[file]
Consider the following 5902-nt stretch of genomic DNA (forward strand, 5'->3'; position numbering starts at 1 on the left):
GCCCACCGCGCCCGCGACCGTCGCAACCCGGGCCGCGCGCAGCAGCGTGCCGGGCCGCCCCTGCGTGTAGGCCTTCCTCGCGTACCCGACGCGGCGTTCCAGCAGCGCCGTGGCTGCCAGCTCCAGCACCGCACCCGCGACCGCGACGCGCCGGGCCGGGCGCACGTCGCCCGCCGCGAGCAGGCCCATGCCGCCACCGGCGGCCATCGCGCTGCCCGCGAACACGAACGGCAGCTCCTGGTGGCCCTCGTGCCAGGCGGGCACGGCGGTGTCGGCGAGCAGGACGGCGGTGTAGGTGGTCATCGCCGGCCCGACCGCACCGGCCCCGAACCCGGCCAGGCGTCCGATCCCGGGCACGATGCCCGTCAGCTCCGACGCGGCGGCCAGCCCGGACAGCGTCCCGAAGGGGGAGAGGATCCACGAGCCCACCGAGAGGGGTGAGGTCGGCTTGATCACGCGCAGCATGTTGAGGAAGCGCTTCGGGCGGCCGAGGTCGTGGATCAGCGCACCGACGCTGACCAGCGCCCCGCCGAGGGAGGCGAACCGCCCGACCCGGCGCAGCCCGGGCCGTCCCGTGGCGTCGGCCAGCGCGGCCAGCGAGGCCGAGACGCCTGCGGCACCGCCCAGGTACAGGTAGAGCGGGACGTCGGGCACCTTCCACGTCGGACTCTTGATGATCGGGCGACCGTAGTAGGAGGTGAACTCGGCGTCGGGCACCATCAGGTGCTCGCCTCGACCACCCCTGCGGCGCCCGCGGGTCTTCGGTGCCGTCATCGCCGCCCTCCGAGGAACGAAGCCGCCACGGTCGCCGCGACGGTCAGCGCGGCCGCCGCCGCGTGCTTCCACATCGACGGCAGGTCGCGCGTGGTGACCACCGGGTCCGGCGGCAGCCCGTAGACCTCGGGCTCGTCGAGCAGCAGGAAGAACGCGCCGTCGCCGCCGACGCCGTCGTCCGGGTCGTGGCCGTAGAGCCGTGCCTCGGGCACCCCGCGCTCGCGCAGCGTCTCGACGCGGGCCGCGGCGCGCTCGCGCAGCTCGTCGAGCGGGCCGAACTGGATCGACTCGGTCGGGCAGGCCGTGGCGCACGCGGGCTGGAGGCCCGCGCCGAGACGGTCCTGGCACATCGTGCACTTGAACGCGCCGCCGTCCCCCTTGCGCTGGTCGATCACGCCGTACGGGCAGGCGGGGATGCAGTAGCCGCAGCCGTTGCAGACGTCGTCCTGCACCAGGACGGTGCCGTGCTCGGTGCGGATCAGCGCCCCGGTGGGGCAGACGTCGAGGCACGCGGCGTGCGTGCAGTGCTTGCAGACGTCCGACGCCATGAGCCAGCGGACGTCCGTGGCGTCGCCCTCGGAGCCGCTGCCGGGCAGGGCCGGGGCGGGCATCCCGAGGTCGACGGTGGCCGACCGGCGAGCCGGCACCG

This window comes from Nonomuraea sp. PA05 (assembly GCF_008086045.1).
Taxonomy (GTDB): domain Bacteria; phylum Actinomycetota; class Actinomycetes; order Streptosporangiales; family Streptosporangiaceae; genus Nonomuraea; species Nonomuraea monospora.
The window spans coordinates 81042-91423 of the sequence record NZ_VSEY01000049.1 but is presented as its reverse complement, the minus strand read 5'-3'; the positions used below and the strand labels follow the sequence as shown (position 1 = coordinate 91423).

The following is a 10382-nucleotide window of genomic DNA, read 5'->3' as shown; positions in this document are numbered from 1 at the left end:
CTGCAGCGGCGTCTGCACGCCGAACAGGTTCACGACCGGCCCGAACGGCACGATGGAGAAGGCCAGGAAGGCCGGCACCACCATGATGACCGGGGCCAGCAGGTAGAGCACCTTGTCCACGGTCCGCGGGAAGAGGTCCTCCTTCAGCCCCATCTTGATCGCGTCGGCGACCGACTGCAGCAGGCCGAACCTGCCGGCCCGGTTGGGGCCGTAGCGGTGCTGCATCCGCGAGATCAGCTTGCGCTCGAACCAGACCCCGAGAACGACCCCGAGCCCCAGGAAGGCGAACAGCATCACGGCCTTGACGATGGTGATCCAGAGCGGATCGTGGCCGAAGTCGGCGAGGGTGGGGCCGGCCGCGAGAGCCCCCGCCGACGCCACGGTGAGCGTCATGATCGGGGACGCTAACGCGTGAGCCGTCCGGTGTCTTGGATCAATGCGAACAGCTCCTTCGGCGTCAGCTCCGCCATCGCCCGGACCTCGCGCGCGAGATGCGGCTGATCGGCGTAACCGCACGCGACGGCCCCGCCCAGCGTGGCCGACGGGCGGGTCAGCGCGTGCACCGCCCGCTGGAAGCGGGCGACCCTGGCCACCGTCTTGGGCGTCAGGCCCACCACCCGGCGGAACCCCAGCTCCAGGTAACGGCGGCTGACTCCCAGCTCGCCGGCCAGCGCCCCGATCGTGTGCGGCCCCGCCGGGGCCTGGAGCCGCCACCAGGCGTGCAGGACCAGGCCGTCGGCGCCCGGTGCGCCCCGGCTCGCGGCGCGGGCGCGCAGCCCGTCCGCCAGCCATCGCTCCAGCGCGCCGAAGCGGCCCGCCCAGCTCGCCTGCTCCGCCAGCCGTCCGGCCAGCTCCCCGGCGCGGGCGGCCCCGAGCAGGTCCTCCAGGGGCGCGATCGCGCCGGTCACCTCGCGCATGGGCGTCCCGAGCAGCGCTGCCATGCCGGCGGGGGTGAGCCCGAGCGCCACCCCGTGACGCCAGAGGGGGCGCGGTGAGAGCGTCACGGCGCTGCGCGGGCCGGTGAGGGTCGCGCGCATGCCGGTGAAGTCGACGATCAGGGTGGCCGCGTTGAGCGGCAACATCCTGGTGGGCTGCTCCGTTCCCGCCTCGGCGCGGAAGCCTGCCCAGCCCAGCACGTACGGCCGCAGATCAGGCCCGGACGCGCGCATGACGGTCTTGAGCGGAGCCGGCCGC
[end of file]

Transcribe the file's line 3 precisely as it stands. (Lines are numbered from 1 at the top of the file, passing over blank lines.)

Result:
This window comes from Nonomuraea sp. PA05 (assembly GCF_008086045.1).